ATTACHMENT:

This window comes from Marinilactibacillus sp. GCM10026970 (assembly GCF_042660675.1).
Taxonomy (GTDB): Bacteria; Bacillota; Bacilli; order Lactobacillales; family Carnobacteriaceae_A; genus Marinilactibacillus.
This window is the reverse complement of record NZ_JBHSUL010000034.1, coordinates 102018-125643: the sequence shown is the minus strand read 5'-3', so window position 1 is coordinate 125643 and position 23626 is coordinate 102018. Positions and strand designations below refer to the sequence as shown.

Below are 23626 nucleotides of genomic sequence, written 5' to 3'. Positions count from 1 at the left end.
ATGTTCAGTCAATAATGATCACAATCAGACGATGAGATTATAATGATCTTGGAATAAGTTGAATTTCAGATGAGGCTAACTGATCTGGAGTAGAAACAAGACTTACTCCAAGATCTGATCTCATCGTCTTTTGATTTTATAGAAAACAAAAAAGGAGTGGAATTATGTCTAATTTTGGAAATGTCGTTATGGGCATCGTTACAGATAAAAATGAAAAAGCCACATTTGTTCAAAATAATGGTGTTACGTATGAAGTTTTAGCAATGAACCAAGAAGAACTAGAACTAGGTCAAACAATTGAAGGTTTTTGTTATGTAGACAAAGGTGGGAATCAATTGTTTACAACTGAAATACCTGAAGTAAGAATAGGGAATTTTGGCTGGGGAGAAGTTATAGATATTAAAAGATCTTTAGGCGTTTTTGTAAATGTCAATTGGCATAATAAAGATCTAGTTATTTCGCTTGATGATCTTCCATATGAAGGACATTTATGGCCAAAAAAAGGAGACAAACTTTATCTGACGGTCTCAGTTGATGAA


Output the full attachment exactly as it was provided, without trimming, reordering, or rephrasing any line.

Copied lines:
This window comes from Marinilactibacillus sp. GCM10026970 (assembly GCF_042660675.1).
Taxonomy (GTDB): Bacteria; Bacillota; Bacilli; order Lactobacillales; family Carnobacteriaceae_A; genus Marinilactibacillus.
This window is the reverse complement of record NZ_JBHSUL010000034.1, coordinates 102018-125643: the sequence shown is the minus strand read 5'-3', so window position 1 is coordinate 125643 and position 23626 is coordinate 102018. Positions and strand designations below refer to the sequence as shown.

Below are 23626 nucleotides of genomic sequence, written 5' to 3'. Positions count from 1 at the left end.
ATGTTCAGTCAATAATGATCACAATCAGACGATGAGATTATAATGATCTTGGAATAAGTTGAATTTCAGATGAGGCTAACTGATCTGGAGTAGAAACAAGACTTACTCCAAGATCTGATCTCATCGTCTTTTGATTTTATAGAAAACAAAAAAGGAGTGGAATTATGTCTAATTTTGGAAATGTCGTTATGGGCATCGTTACAGATAAAAATGAAAAAGCCACATTTGTTCAAAATAATGGTGTTACGTATGAAGTTTTAGCAATGAACCAAGAAGAACTAGAACTAGGTCAAACAATTGAAGGTTTTTGTTATGTAGACAAAGGTGGGAATCAATTGTTTACAACTGAAATACCTGAAGTAAGAATAGGGAATTTTGGCTGGGGAGAAGTTATAGATATTAAAAGATCTTTAGGCGTTTTTGTAAATGTCAATTGGCATAATAAAGATCTAGTTATTTCGCTTGATGATCTTCCATATGAAGGACATTTATGGCCAAAAAAAGGAGACAAACTTTATCTGACGGTCTCAGTTGATGAA